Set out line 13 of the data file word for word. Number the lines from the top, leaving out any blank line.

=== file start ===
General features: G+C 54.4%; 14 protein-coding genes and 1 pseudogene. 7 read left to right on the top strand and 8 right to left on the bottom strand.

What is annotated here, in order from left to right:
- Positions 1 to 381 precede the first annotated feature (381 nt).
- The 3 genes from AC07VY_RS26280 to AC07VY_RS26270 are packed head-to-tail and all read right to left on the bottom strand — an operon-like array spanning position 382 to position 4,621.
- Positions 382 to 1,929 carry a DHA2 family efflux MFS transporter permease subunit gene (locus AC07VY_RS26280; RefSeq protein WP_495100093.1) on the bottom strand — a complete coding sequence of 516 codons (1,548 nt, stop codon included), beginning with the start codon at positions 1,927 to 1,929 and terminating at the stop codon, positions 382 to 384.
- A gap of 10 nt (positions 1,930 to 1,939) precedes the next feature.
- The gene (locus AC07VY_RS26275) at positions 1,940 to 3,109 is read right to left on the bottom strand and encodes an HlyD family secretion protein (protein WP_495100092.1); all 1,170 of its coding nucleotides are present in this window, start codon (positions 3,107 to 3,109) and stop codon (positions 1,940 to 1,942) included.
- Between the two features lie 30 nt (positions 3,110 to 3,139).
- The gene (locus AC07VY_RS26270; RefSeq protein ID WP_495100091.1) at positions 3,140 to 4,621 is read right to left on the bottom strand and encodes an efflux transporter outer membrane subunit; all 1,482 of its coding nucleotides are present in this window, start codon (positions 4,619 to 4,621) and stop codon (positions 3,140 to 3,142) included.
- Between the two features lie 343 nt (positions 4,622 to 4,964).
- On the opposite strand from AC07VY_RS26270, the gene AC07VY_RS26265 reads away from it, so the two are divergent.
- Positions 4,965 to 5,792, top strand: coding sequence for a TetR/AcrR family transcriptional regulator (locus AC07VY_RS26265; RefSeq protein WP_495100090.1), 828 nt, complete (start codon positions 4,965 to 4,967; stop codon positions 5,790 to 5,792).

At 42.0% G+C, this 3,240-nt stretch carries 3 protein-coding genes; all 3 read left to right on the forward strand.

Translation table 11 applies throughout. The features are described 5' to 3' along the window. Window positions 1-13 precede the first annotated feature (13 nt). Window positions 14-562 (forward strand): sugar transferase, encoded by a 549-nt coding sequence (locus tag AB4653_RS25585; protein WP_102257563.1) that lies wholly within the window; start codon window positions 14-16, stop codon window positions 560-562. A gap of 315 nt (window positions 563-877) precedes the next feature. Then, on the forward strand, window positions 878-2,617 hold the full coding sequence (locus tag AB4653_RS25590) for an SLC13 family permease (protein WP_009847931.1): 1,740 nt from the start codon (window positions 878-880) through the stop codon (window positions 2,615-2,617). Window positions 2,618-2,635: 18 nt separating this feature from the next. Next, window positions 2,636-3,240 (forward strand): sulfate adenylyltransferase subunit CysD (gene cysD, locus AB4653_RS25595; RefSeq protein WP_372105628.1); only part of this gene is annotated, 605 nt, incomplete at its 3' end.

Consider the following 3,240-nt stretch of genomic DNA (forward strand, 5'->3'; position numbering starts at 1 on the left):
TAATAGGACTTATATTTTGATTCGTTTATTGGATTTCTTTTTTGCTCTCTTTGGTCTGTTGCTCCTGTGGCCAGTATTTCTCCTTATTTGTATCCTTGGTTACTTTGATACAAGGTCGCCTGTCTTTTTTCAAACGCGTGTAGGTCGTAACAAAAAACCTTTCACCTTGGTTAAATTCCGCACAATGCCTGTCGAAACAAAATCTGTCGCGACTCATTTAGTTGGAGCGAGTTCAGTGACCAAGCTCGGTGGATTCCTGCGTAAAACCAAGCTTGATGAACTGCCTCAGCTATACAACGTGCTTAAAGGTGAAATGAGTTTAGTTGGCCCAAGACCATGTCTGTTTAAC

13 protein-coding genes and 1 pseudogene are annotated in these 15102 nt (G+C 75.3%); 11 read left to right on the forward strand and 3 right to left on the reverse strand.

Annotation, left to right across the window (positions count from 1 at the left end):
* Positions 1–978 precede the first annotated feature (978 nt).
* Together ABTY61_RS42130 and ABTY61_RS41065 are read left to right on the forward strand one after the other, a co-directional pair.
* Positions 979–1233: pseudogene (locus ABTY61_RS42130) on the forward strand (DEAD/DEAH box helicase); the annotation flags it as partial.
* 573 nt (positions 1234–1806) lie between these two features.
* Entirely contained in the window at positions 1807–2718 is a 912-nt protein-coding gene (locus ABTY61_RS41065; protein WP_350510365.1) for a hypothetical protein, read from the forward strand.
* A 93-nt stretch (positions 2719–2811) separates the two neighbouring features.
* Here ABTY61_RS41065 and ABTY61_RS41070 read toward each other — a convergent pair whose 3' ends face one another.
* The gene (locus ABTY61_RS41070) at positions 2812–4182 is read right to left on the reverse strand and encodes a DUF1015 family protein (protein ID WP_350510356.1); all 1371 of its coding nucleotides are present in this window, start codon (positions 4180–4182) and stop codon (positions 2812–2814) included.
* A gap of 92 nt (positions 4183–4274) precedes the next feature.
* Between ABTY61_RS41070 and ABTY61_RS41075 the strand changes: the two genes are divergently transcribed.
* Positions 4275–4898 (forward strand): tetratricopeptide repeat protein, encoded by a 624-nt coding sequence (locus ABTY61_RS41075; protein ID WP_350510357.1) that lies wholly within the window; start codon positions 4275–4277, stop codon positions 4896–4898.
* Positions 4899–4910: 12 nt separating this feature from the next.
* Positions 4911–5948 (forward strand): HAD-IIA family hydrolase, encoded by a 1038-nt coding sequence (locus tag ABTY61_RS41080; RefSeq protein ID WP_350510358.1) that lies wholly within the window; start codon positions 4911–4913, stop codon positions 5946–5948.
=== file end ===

At 42.0% G+C, this 3,240-nt stretch carries 3 protein-coding genes; all 3 read left to right on the forward strand.